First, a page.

With darts’ biggest event, the PDC World Championships, only six weeks away, we thought we’d take a look into the history of what is by far and away the biggest administrative body in the sport, the PDC.
Created in 1992, the PDC stands for the Professional Darts Corporation and was initially known as the World Darts Council. It was established following an internal disagreement about the management of the British Darts Organization (BDO) and about the prize money that was on offer.
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Break Away Of The BDO
At the time, a group of sixteen of the top players, including every single previous BDO world champion who was still active in the game, decided to take matters into their own hands. These players were under the leadership of sports promoters Tommy Cox and Dick Allix, both of whom used their own money to fund the fledgling organisation.
Together they made the decision to break away from the BDO in order to elevate darts to a new stature. They would do this to rid the game of its drink culture image by attracting new sponsors and, critically, a shiny new satellite TV coverage deal.
Bringing things to an end, the last unified world championship, and by that time the only televised event on the BDO, to be held was the Embassy World Championship in 1993. During the tournament the WDC players each displayed their new WDC logos on their shirts but were told to remove them by the BDO.
The WDC darters then came to the conclusion that if the BDO would continue to refuse to recognise them, then they would no longer compete in the Embassy tournament which then led to a law suit. The aftermath of this led to the fledgling organisation changing its name from the WDC to the PDC.
The BDO banned the rebellious darters from playing in county darts tournaments and even threatened their own members with banishment for any player who took part in exhibition events with WDC players.
The newly-born organisation’s first event was the (the Lada) UK Masters which was broadcast on Anglia Television. The first World Championship was held in 1993/94 during the end of the year festive period, which is still its place in the darts calendar today.
New PDC TV Deal
The inaugural World Championships was the event that kickstarted the historical partnership between PDC and Sky Sports that gave the game new lifeblood. Currently, Sky Sports broadcasts all of the major tournaments with a handful of events shown live on the telly on ITV.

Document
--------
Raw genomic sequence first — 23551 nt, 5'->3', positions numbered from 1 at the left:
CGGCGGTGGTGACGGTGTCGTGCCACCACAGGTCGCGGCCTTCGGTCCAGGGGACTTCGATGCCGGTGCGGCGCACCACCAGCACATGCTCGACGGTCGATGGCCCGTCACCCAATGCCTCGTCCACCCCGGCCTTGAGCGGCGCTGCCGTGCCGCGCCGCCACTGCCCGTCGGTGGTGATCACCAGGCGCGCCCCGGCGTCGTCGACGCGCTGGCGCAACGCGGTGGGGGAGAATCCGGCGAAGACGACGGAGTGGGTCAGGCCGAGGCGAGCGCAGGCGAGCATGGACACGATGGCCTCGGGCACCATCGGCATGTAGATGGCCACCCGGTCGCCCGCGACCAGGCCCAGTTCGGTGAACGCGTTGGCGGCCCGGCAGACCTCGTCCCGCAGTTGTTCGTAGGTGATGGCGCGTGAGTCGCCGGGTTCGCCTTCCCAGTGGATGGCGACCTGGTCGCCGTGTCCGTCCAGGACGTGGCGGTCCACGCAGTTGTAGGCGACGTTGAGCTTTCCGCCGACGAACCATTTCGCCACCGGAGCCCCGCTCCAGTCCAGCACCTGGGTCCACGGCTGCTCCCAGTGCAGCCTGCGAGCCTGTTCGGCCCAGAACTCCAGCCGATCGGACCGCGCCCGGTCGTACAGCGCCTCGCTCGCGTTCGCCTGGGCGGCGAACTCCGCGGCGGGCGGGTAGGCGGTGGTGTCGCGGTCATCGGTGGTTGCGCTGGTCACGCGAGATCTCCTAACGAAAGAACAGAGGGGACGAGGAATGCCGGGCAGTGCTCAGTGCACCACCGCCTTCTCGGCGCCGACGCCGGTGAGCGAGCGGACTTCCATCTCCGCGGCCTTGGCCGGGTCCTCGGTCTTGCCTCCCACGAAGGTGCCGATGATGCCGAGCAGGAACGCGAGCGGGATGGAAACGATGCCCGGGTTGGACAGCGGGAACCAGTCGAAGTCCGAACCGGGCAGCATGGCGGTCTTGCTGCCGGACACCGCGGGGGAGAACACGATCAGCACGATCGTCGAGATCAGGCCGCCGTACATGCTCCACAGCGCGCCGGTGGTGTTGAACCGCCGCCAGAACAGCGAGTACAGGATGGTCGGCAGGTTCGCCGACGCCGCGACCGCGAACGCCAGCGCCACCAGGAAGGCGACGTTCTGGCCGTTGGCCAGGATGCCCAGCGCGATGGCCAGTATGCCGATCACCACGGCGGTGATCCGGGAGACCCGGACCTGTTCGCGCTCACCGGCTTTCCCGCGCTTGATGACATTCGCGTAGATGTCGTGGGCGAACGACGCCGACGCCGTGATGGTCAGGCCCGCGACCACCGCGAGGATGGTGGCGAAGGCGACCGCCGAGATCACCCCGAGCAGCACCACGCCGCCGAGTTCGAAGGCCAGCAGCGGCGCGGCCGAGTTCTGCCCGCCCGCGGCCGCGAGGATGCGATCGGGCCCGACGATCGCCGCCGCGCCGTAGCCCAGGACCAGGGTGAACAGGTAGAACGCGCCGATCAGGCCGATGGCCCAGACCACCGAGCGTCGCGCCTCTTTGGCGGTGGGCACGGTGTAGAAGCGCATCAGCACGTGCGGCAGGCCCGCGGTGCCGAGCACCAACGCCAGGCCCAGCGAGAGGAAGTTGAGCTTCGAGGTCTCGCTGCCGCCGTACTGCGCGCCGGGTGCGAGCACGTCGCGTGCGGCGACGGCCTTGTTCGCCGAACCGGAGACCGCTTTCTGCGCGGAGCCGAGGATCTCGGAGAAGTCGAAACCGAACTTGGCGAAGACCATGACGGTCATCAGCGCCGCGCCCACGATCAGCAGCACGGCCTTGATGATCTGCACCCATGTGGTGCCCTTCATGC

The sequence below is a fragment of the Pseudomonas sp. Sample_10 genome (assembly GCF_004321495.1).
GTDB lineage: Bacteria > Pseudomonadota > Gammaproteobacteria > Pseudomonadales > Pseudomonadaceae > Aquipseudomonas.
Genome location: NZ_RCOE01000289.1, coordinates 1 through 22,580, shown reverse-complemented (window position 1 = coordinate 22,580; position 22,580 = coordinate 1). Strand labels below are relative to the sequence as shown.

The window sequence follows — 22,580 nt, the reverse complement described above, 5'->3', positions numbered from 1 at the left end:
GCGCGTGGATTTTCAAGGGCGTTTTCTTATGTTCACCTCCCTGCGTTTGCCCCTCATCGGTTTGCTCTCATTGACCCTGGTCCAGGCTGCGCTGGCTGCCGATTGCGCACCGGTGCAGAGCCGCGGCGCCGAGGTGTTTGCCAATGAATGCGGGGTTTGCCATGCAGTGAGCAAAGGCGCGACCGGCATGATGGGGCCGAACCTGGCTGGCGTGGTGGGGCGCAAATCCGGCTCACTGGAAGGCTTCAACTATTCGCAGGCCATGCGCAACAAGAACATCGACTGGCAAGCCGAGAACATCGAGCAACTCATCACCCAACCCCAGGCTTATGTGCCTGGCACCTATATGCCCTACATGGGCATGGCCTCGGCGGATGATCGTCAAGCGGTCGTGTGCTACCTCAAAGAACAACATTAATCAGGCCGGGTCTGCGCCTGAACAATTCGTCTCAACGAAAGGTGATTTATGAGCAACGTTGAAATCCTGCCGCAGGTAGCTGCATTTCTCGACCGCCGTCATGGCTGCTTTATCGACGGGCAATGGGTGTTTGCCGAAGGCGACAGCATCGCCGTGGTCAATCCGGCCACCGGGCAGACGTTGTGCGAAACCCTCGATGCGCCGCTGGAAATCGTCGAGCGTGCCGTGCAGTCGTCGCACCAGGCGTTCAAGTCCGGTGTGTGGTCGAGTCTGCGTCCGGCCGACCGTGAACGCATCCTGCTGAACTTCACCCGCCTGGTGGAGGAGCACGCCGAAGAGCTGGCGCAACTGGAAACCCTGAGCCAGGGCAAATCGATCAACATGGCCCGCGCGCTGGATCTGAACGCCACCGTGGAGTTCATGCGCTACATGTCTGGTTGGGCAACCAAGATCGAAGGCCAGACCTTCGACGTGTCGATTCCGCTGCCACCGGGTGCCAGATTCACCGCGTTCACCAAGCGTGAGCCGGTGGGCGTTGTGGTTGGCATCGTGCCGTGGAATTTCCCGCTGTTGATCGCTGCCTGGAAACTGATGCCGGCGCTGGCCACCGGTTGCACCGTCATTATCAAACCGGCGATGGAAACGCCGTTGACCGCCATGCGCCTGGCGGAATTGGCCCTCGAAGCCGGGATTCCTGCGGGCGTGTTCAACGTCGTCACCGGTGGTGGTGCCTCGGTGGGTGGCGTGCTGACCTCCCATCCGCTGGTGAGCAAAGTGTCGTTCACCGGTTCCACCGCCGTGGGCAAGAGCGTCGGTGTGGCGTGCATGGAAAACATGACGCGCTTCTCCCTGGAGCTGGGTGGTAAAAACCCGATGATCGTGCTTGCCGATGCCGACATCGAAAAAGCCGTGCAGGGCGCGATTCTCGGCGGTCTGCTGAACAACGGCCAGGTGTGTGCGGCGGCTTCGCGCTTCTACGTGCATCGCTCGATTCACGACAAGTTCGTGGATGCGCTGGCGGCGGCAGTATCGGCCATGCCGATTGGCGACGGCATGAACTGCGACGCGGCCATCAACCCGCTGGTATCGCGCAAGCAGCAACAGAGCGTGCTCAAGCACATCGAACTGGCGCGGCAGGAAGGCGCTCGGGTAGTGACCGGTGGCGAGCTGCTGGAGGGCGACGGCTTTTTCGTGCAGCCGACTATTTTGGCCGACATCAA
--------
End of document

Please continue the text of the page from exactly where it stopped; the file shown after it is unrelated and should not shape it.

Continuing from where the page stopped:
PDC competitions are also routinely shown in Germany, where the game is growing at an incredible rate, the Netherlands who are producing many of the world’s best darters, as well as Australia, Hungary, India, Japan, Singapore, South Africa and the US.
In an effort to attract a wider, younger and more gender-diverse audience the PDC set about innovating and developing the sport’s core outreach by changing the way in which professional tournaments are staged.
Fans are encouraged to dress up and sing football songs while music, such as Planet Funk’s 2000 single “Chase the Sun,” is played during the breaks. The players, too, have their own signature walk on songs, accompanied by pyrotechnics and smoke machines and, in the case of Peter ‘Snakebite’ Wright, dancing. The darters are also introduced into the arena by PDC Master of Ceremonies John McDonald in the style more famously related to Wrestling or Boxing.
This has transformed the game into not only a sport but a boozy night out with the mates. No tournament is more attributed to than the PDC World Darts Championships, suitable given that that was the event that kickstarted the organisation in the first place.
Develop And Spread of the PDC
As of 2001, promoter Barry Hearn, more famously associated with boxing or snooker, became the chairman and as such works closely with a specialists team in order to further develop and spread professional darts worldwide.
Alongside the annual PDC World Darts Championships, the World Darts Matchplay, Premier League of Darts, World Grand Prix, UK Open and Grand Slam of Darts are the major events to be followed by all darts fans.
Besides the competitions it hosts, the PDC has also introduced a ranking system known as the PDC Order of Merit which is based on player performances and prize money earned.
As the sport continues to grow all over the world, the World Darts Championship at Alexandra Palace in London sees a growing number of international players qualify to compete in the sport’s biggest event, giving far more meaning to a what is supposed to be a worldwide tourney.
At the same time, 32 nations now take part in the World Cup of Darts, another PDC event. Plus, through launching the Qualifying School, Development Tour and World Youth Championship, the PDC has ensured that it is taking a proactive approach into making sure that there is a growing respect and professionalism for darts as a sport in general, as well as attracting a talented pool of younger players to keep the game thriving.